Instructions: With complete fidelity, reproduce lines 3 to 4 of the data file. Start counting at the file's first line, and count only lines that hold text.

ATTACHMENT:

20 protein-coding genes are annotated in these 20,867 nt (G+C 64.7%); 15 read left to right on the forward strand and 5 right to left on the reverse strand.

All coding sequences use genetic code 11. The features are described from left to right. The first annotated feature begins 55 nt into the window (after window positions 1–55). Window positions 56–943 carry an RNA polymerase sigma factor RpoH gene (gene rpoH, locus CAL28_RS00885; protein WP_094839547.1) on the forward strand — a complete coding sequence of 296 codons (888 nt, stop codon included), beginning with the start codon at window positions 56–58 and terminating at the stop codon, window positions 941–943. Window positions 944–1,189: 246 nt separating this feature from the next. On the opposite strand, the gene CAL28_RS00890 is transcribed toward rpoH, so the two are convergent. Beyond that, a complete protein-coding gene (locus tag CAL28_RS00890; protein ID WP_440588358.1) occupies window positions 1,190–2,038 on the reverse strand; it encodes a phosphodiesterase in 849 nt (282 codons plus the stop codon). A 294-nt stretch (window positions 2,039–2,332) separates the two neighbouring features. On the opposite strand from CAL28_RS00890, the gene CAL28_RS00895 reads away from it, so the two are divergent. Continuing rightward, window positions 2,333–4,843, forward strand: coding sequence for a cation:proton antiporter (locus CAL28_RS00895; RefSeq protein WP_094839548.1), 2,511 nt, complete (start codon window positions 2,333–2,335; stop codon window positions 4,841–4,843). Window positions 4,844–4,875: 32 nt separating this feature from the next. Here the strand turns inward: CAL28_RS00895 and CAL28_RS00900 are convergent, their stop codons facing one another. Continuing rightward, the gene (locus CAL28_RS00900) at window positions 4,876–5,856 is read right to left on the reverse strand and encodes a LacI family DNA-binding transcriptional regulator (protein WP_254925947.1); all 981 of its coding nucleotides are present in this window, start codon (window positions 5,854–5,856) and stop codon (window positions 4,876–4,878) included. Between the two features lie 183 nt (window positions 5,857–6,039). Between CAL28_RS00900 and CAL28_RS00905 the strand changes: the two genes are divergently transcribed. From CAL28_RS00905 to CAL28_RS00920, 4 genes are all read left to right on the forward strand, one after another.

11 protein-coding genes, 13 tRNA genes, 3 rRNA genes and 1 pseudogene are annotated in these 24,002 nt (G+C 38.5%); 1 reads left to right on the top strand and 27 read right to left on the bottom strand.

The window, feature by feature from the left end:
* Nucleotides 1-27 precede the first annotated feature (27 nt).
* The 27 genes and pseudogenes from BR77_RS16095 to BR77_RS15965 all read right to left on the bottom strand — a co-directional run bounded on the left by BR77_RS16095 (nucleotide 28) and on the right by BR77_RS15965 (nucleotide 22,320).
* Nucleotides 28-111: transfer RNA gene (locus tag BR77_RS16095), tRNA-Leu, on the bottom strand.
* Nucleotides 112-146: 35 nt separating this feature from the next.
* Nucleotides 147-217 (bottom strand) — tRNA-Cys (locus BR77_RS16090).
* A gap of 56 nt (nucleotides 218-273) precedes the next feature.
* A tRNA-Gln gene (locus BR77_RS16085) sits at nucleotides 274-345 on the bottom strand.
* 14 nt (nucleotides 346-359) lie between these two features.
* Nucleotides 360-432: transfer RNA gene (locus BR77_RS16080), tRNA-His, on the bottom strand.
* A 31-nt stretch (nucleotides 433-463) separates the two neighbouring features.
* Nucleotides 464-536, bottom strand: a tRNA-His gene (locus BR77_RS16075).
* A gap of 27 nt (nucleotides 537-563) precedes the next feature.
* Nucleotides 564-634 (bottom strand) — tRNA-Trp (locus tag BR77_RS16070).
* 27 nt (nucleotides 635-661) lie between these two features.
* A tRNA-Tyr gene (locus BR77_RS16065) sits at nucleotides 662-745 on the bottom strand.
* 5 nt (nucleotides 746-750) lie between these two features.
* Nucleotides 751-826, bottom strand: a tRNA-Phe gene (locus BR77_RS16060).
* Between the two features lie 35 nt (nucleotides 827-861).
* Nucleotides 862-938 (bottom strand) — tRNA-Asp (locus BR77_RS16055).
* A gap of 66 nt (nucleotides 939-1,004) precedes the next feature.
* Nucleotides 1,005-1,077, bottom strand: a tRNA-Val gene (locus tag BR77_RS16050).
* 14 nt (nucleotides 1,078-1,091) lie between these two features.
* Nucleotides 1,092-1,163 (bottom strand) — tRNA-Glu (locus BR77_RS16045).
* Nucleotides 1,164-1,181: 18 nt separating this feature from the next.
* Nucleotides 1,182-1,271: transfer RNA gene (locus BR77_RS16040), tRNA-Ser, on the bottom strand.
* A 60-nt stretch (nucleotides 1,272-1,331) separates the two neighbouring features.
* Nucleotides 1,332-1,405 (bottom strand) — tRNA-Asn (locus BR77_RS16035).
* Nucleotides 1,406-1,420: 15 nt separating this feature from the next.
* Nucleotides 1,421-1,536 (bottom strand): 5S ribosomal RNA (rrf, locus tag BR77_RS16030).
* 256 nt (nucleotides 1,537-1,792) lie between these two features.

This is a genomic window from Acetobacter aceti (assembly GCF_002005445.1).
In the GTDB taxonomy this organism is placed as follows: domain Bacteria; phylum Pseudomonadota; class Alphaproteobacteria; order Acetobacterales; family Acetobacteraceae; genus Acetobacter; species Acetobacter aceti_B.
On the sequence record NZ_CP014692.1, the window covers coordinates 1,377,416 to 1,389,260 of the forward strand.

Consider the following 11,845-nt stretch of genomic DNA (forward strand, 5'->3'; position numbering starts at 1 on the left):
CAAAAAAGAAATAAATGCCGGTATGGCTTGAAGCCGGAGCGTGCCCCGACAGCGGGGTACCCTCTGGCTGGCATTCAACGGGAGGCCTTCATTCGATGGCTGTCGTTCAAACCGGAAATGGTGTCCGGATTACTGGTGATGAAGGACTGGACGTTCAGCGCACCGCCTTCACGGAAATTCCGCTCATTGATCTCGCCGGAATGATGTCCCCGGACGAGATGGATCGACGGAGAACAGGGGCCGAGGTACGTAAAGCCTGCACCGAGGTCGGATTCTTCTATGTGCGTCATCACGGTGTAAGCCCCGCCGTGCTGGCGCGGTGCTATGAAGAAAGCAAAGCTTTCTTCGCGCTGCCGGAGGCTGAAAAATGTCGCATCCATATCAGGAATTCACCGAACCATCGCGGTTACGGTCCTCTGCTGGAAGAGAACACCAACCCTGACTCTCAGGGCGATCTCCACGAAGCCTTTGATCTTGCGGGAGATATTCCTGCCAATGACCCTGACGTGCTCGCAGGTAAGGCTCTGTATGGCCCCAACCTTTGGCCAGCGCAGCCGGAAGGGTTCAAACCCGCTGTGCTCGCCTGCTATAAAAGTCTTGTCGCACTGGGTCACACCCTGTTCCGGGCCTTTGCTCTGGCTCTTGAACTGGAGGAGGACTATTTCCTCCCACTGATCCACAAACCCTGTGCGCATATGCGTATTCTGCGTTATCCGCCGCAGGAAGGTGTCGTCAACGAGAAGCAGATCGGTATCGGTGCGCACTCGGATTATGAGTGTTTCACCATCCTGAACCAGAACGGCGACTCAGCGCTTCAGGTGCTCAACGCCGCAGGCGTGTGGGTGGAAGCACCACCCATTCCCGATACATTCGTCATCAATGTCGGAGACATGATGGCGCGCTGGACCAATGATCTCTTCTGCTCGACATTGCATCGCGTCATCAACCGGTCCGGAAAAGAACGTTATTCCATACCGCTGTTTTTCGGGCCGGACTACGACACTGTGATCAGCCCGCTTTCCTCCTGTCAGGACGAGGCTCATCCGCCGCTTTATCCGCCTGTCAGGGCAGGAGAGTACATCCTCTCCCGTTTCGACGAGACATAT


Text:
11 protein-coding genes, 13 tRNA genes, 3 rRNA genes and 1 pseudogene are annotated in these 24,002 nt (G+C 38.5%); 1 reads left to right on the top strand and 27 read right to left on the bottom strand.

The window, feature by feature from the left end: